HISTORY OF CORFU
Also Apollonio from Rhodi in his opera “Argonauti” gives
importance to Corfu island, where Giasone and the Argonauti had
a stay during their long travel.
Kerkyra has been also mentioned into The Odyssey of Omero with the
name of Scheria.
Ulisse, escaped from Calypso, found the opposition of Poseidon,
the God of the sea, before going back home. Poseidon changed his
ship into a rock, so Ulisse had to search help in Scheria island,
that was under Feaci
Nausica, daughter of Alcinoo the King of Feaci, while she was going
to the beach with her slaves to clean cloths, she met Ulisse, she
gave him help and took him to discover the beauties of the island.
There are many legends about Corfu, especially regarding the origins
of the name Kerkyra, the Greek name that is used today for Corfù.
During ancient times the island had many different names as for
example Makris (long) due to its shape, Drepanon (sickle) because
looks like the agricultural tool, and Scheria as the God Poseidon,
on Goddess Demetra request, stops the “schin” (alluvial
deposits) to keep the island far from the mainland.
During the Centuries Corfù took many other names, till Kerkyra
that comes from the legend about Kerkyra nymph.
Kerkyra was a nymph born from Asopo river and who received the love
from Poseidon God who took her to the island and gave to the island
From their love was born Feacas, progenitor of “Feaci”
Many scholars think that the myth of the Kerkyra nymph is connected
with the Byzantine word "Koryfò", ensued from the
“Acropoli” situated in front of the modern town.
From the word “Koryfo” comes the Latin name Corfou or
Corfu that’s the modern name given today to Kerkyra island
The first settlements on Corfu island date back
to the 775-750 b.C. due to the Eubea island inhabitants. At the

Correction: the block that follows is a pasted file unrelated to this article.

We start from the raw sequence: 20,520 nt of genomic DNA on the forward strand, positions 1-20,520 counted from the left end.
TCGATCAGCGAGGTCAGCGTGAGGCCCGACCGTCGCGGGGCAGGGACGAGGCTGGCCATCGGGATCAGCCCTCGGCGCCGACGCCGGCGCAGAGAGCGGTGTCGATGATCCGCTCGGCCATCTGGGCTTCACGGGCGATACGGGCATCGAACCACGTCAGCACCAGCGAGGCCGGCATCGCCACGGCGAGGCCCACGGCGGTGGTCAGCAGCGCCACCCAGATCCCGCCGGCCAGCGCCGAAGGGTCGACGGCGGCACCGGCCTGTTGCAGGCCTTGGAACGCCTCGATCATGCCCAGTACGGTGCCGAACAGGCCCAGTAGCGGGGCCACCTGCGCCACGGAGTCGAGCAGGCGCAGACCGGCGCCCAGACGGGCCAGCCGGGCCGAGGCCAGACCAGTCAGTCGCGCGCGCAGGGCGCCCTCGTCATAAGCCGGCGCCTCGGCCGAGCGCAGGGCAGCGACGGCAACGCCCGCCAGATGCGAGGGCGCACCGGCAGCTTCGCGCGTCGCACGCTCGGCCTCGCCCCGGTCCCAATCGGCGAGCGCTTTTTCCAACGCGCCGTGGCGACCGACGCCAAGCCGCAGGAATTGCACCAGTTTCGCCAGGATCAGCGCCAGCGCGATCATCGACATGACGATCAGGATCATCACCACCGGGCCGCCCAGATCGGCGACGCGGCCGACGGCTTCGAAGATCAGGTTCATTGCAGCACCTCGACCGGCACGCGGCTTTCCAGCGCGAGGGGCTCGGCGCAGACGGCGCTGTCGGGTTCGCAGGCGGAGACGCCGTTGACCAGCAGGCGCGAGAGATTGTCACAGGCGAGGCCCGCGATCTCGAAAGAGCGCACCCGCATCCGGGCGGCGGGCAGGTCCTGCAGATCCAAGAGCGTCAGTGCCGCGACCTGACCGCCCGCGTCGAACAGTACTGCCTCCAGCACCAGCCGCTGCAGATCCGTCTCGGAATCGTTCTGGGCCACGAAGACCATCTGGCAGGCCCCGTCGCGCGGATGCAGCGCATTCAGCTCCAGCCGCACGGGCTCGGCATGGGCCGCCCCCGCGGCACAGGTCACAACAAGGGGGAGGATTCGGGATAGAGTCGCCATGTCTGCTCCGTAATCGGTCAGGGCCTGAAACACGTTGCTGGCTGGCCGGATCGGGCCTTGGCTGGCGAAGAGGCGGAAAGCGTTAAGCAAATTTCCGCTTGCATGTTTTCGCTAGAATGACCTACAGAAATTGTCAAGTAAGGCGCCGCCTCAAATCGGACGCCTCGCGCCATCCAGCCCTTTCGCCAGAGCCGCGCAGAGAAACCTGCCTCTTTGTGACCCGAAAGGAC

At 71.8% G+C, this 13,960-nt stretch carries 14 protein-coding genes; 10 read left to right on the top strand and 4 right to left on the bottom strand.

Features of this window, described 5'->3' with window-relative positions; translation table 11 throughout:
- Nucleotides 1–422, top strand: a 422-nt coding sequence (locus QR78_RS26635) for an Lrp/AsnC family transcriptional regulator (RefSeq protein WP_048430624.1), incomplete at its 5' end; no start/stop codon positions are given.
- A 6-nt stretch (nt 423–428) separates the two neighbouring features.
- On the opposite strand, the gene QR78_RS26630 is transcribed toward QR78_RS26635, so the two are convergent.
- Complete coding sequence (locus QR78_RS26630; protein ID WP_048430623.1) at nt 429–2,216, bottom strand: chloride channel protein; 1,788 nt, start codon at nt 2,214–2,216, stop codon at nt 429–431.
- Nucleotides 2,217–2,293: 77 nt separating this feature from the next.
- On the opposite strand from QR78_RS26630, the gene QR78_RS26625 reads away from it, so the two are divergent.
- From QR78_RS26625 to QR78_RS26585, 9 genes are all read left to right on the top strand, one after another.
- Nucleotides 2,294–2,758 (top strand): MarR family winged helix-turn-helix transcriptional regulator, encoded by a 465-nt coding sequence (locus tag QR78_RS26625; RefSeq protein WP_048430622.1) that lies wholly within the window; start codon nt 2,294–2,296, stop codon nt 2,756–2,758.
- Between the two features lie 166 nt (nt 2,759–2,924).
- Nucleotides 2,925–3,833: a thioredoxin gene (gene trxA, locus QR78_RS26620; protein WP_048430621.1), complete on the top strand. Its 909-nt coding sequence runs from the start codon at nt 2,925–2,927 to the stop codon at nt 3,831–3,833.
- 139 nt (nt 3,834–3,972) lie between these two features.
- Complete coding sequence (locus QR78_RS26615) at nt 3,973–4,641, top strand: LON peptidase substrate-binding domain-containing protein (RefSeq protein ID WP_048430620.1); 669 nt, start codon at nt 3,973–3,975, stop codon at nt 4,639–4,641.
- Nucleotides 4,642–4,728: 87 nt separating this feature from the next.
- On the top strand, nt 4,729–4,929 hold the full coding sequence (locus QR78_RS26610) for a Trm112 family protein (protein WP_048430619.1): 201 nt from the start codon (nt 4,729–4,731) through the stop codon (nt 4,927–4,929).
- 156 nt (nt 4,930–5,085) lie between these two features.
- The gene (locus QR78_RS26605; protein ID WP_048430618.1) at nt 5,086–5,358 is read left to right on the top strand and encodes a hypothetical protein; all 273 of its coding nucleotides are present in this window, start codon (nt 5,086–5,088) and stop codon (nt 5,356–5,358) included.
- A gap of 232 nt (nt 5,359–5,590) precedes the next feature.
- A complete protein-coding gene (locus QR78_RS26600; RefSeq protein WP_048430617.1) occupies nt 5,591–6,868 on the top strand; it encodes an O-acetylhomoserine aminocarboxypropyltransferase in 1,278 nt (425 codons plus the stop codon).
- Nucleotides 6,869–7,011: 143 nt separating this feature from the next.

beginning of the 730 b.C. in Corfu there were Corfiots and Corinzi,
the latter settled in Kanoni peninsula.
Between the two people began a period of harmony that gave prosperity
and splendor to the island of Corfu.
During that period appeared own forged coins of the island and the
colony of Epidamnos was founded.
The relation between Corfiots and Corinzi was broken when the former
decided to support the Democrats and the latter the Oligarchis.
The conflict came to an end after that the Peloponneso War was finished.
In Peloponneso War the Corfiots formed an alliance with the Athenian
(375 b.C.) and they could gradually follow their independence.
Waiting for a new period of calm and splendor, Corfu had to defend
its own island from many pirates that were bringing violence and
terror in all the Mediterranean sea.
Overwhelmed by the brutal attack of the Illiri (229 b.C.), the inhabitants
of Corfù asked to Romans their protection.
The Consul Fulvio with his army was received with joy because he
rescued Corfu island but he also gave back the most part of autonomy.
In this difficult age in which there were continuous
raids of Unni, Ostrogoti and Bulgarians an important event was the
spread of the Christianity on the island of Corfu.
This period goes approximately from the 6th Century till the beginning
of the 11th Century. During these centuries Corfu was the base of
operations of Giustiniano for the campaigns in Africa and against
the Goti of Italy.
The Byzantine domination finished in 1081 when the Normans with
Robert Guiscard took control of Corfu island.
In 1149 the Byzantines with the Venetian fleet
were able to set free the island of Corfu from the Normans occupation.
After different invaders in 1386, with the partition of Greek lands,
Corfu became definitively assigned to the Venetian empire.
The Venetian hegemony lasted for about four centuries (1385-1796),
period in which the organizational structure of the administration
of Corfu Island hark back to the aristocratic regime of Venice.
Therefore the inhabitants were subdivided into 3 different classes:
the nobles, the civilians and the populars.
The public instruction was organized by the clergy inside the different
monasteries, while the nobles could attend some Italian athenaeums.
Moreover the Venetians thrusted the cultivation of the olive trees